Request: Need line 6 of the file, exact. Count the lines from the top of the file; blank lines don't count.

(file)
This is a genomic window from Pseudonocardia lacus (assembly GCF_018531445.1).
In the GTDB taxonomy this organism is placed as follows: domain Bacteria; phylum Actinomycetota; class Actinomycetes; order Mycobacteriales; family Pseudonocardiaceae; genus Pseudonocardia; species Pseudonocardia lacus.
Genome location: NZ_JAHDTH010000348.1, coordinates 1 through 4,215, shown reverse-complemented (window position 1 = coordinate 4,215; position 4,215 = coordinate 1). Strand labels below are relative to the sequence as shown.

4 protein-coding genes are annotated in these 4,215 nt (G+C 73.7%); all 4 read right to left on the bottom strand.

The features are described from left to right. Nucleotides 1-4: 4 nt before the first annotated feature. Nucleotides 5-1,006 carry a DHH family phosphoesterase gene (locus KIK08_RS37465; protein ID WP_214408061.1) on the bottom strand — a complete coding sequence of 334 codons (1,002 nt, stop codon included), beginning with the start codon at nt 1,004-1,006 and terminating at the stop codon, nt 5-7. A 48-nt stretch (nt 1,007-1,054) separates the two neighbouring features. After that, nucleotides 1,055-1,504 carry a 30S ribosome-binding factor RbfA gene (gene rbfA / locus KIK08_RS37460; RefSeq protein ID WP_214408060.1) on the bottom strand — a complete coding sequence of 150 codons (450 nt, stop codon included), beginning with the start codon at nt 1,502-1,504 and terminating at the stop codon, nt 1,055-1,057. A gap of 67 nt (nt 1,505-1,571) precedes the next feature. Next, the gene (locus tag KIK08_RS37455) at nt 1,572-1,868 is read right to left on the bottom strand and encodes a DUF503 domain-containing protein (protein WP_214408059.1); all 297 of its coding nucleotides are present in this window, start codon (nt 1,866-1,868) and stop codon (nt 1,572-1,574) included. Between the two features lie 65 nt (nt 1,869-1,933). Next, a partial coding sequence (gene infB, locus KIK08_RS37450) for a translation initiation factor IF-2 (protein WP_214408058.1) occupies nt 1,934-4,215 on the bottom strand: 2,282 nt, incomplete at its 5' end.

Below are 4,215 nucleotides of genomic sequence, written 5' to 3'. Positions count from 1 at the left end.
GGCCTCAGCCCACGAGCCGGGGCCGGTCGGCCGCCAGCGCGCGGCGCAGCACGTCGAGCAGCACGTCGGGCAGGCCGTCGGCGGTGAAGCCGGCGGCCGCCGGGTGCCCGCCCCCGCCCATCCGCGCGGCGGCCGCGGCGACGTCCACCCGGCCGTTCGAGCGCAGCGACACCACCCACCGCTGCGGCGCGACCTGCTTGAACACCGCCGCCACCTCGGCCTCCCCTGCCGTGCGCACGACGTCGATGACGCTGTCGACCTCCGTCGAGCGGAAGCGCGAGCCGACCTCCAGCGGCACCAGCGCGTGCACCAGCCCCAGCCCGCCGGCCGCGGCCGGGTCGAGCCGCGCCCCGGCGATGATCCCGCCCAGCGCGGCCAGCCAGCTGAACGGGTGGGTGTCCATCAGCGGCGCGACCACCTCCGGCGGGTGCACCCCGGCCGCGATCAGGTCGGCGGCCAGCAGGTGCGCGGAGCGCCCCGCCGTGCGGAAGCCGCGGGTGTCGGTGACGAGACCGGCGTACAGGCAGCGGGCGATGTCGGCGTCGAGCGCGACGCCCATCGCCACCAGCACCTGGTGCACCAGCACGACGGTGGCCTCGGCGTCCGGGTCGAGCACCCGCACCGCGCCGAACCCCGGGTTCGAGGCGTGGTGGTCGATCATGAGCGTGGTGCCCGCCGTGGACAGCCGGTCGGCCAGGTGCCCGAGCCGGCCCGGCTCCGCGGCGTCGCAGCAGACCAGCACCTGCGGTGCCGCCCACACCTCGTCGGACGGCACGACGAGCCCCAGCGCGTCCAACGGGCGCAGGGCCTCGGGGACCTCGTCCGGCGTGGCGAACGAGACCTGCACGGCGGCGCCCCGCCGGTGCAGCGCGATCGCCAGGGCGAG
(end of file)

Below are 4,215 nucleotides of genomic sequence, written 5' to 3'. Positions count from 1 at the left end.